How do I get a Criminal Record Expunged?

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  • Written By: D. Burke
  • Edited By: Jenn Walker
  • Last Modified Date: 31 October 2018
  • Copyright Protected:
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Getting a criminal record expunged typically requires the offender to have some knowledge of regional statutes regarding expungement. Although the particular statutes for having a criminal record expunged vary by jurisdiction, there are some basic rules that commonly shape the expungement process. For instance, expungement of a criminal record typically requires a considerable amount of time to pass after the incident with no further record of criminal offense. Additionally, getting a criminal record expunged may require the offender to show need, such as for individuals who desire to vote, obtain a firearm to hunt or obtain employment in a specific field.

Understanding the nuances of regional statues for criminal record expungement is very important when it comes to having a criminal record expunged. Some jurisdictions may provide flexible and generous rules for expunging a criminal record while others may exclude the possibility of expungement in specific cases. Sex offender registries, which typically include crimes such as rape and sexual assault, are often one type of criminal record that many jurisdictions will not expunge. An individual seeking to have his criminal record expunged may find that working with a criminal defense attorney is necessary to provide him with the expertise needed for understanding the law and navigating the expungement process.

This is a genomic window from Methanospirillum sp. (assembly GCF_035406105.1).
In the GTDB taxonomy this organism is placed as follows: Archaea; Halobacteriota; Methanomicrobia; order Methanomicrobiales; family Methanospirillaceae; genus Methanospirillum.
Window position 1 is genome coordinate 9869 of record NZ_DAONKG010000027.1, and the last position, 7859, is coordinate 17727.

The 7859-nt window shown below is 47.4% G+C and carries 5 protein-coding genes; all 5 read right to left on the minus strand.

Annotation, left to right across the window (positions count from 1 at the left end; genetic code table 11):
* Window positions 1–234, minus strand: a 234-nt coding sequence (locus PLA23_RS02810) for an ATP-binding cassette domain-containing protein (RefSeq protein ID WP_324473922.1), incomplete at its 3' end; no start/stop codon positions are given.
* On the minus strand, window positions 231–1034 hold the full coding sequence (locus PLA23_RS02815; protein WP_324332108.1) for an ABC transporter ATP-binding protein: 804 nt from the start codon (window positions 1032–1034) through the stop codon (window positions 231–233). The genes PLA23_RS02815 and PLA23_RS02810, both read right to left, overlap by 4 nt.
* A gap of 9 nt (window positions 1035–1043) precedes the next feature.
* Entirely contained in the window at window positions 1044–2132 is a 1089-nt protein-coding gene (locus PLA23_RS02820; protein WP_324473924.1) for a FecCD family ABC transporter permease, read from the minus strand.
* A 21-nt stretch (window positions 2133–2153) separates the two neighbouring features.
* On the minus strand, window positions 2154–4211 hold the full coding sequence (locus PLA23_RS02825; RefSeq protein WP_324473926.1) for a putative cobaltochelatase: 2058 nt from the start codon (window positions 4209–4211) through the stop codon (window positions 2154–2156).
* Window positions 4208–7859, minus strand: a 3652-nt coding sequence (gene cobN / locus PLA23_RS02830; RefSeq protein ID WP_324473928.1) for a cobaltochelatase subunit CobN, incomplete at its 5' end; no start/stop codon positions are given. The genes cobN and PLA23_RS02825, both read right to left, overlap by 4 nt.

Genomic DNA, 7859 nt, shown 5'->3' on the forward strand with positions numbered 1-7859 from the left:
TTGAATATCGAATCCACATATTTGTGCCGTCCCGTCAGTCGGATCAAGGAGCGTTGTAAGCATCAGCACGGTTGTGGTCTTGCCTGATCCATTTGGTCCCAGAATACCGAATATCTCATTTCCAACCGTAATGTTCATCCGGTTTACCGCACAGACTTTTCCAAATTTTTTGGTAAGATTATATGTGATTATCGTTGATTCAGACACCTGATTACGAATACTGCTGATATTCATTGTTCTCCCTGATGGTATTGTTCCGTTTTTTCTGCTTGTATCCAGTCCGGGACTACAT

Having a criminal record expunged generally means removing an offense as if it did not occur. Even though expungement can provide an individual with pertinent benefits, there are some instances in which expungement may not provide an individual with a clean record. One example might include a case in which an individual is seeking employment in a government job that requires a security clearance. Background checks completed by government offices typically yield results that include expunged criminal records. In these instances a criminal past can be difficult to hide.

Individuals seeking to have a criminal record expunged may find that they are not able to acquire expungement. When this occurs, there are other options that can be considered. For example, many jurisdictions allow the individual to apply for a pardon. A pardon can often be provided during an offender's sentence, allowing for the release of the offender from prison. Another option for individuals who cannot acquire expungement may be to have their criminal records sealed. Sealing of criminal records commonly occurs in juvenile cases when the young offender does not engage in additional criminal acts.



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